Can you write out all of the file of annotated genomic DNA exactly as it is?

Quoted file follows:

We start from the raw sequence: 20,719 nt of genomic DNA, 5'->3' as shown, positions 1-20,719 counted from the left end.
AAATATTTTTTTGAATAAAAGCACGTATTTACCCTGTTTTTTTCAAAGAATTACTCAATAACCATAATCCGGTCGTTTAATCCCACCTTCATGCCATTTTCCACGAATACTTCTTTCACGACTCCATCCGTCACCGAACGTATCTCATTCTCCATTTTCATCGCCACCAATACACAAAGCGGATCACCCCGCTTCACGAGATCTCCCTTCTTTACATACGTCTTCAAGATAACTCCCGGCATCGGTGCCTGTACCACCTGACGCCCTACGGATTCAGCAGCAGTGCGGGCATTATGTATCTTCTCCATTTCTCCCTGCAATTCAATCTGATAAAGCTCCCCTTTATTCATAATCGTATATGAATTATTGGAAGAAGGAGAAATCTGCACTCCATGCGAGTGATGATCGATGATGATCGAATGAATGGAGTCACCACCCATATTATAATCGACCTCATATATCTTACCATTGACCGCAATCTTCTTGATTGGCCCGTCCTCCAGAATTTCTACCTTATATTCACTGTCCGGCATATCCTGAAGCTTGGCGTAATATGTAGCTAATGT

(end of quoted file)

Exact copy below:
We start from the raw sequence: 20,719 nt of genomic DNA, 5'->3' as shown, positions 1-20,719 counted from the left end.
AAATATTTTTTTGAATAAAAGCACGTATTTACCCTGTTTTTTTCAAAGAATTACTCAATAACCATAATCCGGTCGTTTAATCCCACCTTCATGCCATTTTCCACGAATACTTCTTTCACGACTCCATCCGTCACCGAACGTATCTCATTCTCCATTTTCATCGCCACCAATACACAAAGCGGATCACCCCGCTTCACGAGATCTCCCTTCTTTACATACGTCTTCAAGATAACTCCCGGCATCGGTGCCTGTACCACCTGACGCCCTACGGATTCAGCAGCAGTGCGGGCATTATGTATCTTCTCCATTTCTCCCTGCAATTCAATCTGATAAAGCTCCCCTTTATTCATAATCGTATATGAATTATTGGAAGAAGGAGAAATCTGCACTCCATGCGAGTGATGATCGATGATGATCGAATGAATGGAGTCACCACCCATATTATAATCGACCTCATATATCTTACCATTGACCGCAATCTTCTTGATTGGCCCGTCCTCCAGAATTTCTACCTTATATTCACTGTCCGGCATATCCTGAAGCTTGGCGTAATATGTAGCTAATGT